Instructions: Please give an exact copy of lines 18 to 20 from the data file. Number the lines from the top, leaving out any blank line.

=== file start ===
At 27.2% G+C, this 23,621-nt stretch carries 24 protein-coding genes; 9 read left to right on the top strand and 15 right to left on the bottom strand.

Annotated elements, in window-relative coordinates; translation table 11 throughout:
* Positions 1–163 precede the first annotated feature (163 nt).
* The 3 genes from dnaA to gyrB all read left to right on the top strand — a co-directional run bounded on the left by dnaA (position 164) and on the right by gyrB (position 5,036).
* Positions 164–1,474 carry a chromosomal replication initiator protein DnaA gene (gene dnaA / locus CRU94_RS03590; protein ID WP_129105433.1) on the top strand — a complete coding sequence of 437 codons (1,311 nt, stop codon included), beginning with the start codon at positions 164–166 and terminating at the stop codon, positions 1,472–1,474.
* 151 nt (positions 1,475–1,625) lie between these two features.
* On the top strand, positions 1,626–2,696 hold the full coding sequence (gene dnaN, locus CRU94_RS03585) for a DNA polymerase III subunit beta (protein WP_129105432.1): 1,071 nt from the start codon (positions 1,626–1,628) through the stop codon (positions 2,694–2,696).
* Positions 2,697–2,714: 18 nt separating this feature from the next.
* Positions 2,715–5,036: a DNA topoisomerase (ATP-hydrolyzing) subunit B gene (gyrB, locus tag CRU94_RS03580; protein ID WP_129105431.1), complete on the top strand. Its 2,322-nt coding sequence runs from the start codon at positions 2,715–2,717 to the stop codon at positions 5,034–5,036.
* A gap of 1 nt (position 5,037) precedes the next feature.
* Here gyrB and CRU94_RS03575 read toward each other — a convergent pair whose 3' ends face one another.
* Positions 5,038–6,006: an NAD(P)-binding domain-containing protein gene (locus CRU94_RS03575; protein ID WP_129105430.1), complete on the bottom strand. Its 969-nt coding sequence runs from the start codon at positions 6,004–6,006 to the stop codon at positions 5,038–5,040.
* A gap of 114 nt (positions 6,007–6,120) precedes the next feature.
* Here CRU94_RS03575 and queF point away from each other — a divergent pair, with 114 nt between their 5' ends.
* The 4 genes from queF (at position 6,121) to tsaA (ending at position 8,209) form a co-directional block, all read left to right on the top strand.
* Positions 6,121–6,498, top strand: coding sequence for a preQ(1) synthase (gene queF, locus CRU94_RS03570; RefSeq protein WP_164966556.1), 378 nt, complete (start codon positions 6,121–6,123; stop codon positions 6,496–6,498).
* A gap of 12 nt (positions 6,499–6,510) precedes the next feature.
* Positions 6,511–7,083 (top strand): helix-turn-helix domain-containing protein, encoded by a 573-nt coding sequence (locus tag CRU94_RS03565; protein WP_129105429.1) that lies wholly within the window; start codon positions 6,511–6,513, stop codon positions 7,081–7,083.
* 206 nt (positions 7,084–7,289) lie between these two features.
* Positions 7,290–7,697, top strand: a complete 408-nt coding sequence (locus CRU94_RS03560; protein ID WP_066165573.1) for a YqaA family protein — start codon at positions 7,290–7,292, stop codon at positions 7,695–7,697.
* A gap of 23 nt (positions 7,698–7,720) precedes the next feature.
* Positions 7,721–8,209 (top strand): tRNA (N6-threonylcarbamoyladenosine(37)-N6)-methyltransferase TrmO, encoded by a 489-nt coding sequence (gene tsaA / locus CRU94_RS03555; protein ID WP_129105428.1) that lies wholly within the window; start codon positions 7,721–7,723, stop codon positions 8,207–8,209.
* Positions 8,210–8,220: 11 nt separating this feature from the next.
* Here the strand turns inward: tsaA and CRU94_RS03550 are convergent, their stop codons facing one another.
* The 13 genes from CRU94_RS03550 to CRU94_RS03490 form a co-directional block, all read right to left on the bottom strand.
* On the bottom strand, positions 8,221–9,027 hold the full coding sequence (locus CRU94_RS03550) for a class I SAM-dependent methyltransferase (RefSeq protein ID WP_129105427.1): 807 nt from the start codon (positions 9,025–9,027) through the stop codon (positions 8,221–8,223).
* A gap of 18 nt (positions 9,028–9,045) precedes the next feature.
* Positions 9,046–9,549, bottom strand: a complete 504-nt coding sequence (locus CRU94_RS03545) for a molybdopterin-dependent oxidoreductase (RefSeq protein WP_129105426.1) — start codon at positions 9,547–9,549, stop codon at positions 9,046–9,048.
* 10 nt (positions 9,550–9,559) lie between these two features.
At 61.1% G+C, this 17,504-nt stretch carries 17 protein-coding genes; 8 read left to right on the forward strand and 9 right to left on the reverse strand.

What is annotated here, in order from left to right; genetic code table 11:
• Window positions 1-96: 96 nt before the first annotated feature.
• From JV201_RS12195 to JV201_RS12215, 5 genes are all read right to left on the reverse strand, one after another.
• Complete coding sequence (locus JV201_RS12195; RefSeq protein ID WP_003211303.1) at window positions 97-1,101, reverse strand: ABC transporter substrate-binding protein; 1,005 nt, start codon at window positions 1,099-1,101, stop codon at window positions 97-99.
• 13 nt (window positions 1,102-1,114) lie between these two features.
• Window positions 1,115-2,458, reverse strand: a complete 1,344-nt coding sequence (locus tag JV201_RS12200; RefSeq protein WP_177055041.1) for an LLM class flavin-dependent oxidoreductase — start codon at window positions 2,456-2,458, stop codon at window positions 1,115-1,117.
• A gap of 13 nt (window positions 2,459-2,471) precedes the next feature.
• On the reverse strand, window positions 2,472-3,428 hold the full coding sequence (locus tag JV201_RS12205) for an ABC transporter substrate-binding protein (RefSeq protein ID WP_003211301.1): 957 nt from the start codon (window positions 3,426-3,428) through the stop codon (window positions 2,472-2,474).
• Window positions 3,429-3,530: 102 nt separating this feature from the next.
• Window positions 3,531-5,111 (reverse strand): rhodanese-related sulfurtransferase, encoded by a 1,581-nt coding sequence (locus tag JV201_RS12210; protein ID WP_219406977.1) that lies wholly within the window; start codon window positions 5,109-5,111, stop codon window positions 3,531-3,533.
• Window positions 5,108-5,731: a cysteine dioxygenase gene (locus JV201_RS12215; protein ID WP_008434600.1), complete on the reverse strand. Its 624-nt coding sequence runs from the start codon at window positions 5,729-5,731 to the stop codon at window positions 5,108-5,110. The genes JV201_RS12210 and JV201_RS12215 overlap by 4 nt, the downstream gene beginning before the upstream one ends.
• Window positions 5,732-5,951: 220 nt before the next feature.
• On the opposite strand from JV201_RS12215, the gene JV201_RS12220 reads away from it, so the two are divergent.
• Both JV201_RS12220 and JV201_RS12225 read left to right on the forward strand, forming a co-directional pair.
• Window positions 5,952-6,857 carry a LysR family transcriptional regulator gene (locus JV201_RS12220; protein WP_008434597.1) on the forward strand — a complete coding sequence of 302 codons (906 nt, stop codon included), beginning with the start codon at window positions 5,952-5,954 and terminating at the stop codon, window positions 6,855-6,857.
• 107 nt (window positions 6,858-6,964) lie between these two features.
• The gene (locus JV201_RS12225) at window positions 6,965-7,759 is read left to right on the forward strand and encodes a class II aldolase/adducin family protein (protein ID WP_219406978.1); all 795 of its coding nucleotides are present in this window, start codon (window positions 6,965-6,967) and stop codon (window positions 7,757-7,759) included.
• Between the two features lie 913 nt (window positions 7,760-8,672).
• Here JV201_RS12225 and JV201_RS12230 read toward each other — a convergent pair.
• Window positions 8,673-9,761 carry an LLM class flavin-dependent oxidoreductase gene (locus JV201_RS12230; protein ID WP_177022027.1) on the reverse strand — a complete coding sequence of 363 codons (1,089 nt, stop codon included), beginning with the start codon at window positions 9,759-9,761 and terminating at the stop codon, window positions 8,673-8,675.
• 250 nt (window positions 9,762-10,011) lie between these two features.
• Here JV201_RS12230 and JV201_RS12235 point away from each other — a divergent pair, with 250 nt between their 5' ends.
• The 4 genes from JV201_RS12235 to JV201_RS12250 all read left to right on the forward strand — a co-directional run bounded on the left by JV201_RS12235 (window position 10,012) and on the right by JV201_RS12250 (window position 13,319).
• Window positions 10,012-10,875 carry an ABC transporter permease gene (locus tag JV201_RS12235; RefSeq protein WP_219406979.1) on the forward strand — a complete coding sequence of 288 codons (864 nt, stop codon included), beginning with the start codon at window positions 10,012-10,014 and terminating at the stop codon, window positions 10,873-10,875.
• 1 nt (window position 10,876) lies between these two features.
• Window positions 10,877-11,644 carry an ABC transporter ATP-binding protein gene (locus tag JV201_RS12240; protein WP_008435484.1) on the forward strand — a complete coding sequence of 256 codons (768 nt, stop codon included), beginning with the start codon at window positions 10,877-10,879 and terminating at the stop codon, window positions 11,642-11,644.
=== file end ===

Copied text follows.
* Positions 6,511–7,083 (top strand): helix-turn-helix domain-containing protein, encoded by a 573-nt coding sequence (locus tag CRU94_RS03565; protein WP_129105429.1) that lies wholly within the window; start codon positions 6,511–6,513, stop codon positions 7,081–7,083.
* 206 nt (positions 7,084–7,289) lie between these two features.
* Positions 7,290–7,697, top strand: a complete 408-nt coding sequence (locus CRU94_RS03560; protein ID WP_066165573.1) for a YqaA family protein — start codon at positions 7,290–7,292, stop codon at positions 7,695–7,697.